The plaintiff argued that Norfolk’s continuous and systematic activity in Missouri through its miles of railroad track conferred general jurisdiction. The court noted that before Daimler, these would have supported finding general jurisdiction. However, “it is no longer the law.” The defendant in Daimler conducted substantial and continuous business in California selling luxury cars; however, it did so throughout the United States, and California business constituted only 2.4 percent of its total sales. The Supreme Court held this was not sufficient to subject the corporation to general jurisdiction in the state for all causes of action not related to that state. Like the defendant in Daimler, Norfolk’s activities in Missouri amounted to 2 percent of its nationwide business; these contacts were insufficient to establish general jurisdiction.

The court likewise rejected the plaintiff’s argument that this was an “exceptional case” anticipated by the Supreme Court in Daimler. To be such an “exceptional case,” the forum state must be a surrogate for place of incorporation or home office such that it is essentially at home in that state. Finding a corporation “essentially at home” required comparing its activities in the forum state with its activities nationwide and worldwide. Finding a corporation at home wherever it does business destroyed the distinction between general and specific jurisdiction.

Second, the court found that specific jurisdiction did not exist because the plaintiff’s claims were not related to Norfolk’s activity in Missouri. The plaintiff never worked for Norfolk in Missouri. The plaintiff argued that Norfolk engaged in railroad business in Missouri, and since his injuries arose out of railroad business conducted by Norfolk in Indiana, these injuries arose from the same type of activities as Norfolk’s Missouri activities. However none of the cases cited by the plaintiff supported the proposition that, if a company was a national company that did the same type of business in the forum state as in the rest of the country, it could be sued anywhere.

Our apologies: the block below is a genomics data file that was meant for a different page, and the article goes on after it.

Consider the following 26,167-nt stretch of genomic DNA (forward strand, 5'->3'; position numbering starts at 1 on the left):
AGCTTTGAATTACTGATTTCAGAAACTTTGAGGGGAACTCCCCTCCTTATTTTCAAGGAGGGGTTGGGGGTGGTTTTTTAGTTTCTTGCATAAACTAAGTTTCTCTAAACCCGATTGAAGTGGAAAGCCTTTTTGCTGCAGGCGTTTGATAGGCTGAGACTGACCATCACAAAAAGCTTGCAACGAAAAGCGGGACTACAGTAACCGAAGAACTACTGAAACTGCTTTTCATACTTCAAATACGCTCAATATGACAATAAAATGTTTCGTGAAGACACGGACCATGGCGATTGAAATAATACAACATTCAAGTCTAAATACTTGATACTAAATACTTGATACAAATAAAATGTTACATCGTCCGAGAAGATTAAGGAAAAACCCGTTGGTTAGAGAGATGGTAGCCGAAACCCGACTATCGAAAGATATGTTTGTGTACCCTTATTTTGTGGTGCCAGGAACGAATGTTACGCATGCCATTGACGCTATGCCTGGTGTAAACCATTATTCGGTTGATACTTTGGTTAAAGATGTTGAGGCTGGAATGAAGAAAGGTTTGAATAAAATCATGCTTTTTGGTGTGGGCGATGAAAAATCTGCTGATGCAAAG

Third, Norfolk’s compliance with Missouri’s foreign corporation registration statutes did not create consent to jurisdiction. The plain language of Missouri’s registration statutes did not mention consent to personal jurisdiction for unrelated claims, nor do they provide an independent basis for jurisdiction over foreign corporations that register in Missouri. Finding that registration created consent to jurisdiction would allow national corporations to be sued in every state, rendering Daimler pointless.

This ruling by the Missouri Supreme Court should hopefully put the jurisdiction issue against foreign corporate defendants to rest and help curb the blatant forum shopping performed by the plaintiff’s bar. Limiting general jurisdiction to forums in which corporate defendants are “at home” will greatly limit the number of corporate defendants being sued in Missouri for asbestos claims. This may result in increased litigation in other forums, such as Madison County, Illinois, another “judicial hellhole” for corporate defendants. Now that St. Louis City is limited, only time will tell which jurisdiction will pick up new asbestos claims.